Drug use, mental illness that led to Zappos CEO Tony Hsieh's death revealed in new book
Tony Hsieh was seen as a visionary. Not just by pushing for changes in the way his mega-business, Zappos, did things, but for downtown Las Vegas.
When he decided to move Zappos into the former Las Vegas City Hall in the urban core of Las Vegas, he also invested $350 million into a downtown revitalization project.
He was hailed as a savior of sorts for Fremont East, an area that had fallen into disrepair over many decades.
That renewal happened for a few years, then Hsieh disappeared from the limelight. And during the pandemic, as a new book details, he fell into drugs and madness.
His death in late November 2020 shocked Las Vegas; it shocked the business world and people who had known his quick mind, calm demeanor and generosity.
It made people wonder: what led to his death in a locked shed on the edge of a waterway in Connecticut?
Two Wall Street Journal reporters have come as close to an answer as you’ll find. Their new book is called “Happy At Any Cost: The Revolutionary Vision and Fatal Quest of Zappos CEO Tony Hsieh.”
They said they wanted to tell his story completely and empathetically. They interviewed about 200 people and read through thousands of documents.
Hsieh was known for Zappos, where he would “develop” happiness for his employees under the philosophy that happy workers mean happy customers, and thus profit for the company. He later released a book on the strategy.
“We did discover that there is this darker side to happiness, both in the workplace, focusing on it in the workplace, and for Tony himself,” said co-author Katherine Sayre.
The obsession with happiness was often clouded by Hsieh’s mental health struggles and drug and alcohol addictions.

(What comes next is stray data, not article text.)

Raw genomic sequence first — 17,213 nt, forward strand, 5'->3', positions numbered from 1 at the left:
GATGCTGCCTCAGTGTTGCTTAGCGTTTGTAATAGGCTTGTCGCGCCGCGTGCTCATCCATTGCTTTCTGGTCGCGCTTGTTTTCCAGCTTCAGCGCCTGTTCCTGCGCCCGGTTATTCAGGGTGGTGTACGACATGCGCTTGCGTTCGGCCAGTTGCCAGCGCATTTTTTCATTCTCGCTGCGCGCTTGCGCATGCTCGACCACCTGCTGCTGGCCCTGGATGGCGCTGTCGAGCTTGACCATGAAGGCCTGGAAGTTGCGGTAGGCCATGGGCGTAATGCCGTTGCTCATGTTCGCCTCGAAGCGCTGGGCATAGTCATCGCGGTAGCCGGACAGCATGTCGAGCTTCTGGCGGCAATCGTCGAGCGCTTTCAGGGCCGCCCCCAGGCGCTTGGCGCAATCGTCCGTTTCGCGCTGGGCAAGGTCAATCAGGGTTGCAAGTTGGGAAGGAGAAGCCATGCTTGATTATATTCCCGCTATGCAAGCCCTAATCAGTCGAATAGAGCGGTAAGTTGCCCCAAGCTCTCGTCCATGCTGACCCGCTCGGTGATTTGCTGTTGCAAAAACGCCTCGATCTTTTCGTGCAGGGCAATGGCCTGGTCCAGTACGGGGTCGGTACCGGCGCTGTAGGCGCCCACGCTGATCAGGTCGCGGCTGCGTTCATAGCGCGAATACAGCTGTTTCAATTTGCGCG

“This focus on happiness created, in some cases, some critics would say, a homogenous workforce,” Sayre said.
Hsieh stepped down as CEO of Zappos in August 2020 after 21 years. He then bought several properties in Park City, Utah.
“The reason it turned dark in Park City was in large part because where Tony was that in his life at this point. He had now suffered a couple of pretty serious mental health breakdowns. He was abusing drugs, first ketamine and then nitrous oxide. It was during the pandemic; he was completely isolated except for the people that were willing to come to him, and it wasn't his close friends who had really helped him throughout the years,” said co-author Kirsten Grind.
The book details Park City, the condition of his home. He was extremely underweight. The reader wonders why more people weren’t stepping in or trying to step in. In his last few months, he was almost saved multiple times. Intervention attempts, trying to get him to a doctor. None of it worked out, they said.
“It's just devastating,” Sayre said. “You've got someone who's dynamic, who's charismatic. When someone is in that deep of a state of addiction, it's difficult to intervene.”
Some were taking advantage of him to a point of normalization, when he weighed less than 100 lbs. and was using nitrous oxide all day, Grind said.
“Nitrous oxide has this history of experimentation by psychologists and philosophers for creating this really religious-like experience. You can see how it fits into Tony's drive to come up with these big life answers was actually being fueled by this drug,” Sayre said.
“So few people were around him at this point,” Grind said. It was becoming harder for him to trust people. He hired stenographers to follow him and record his conversations. “He started to feel like he was losing control of the situation.”
A few months later, Hsieh died in a fire in New London, Connecticut, at a house reportedly owned by a former Zappos employee. He was 46. The exact events of the fire and his death have yet to be solved.
His estate was then flooded with lawsuits from people who claimed to have entered into contracts with Hsieh, which were often written on sticky notes and posted around his home. Many of those cases are ongoing.
Grind calls him a rare person, and ultimately inspiring to so many people. “Some aspects [of Zappos] didn't work out, of course, but he really was someone that you can look up to and admire,” she said.
Sayre notes his ambition and generosity. “I think if he had been able to somehow address his inner struggles, mental health addiction, who knows what he could have done and brought to the world.”
Kirsten Grind, reporter, Wall Street Journal; Katherine Sayre, reporter, Wall Street Journal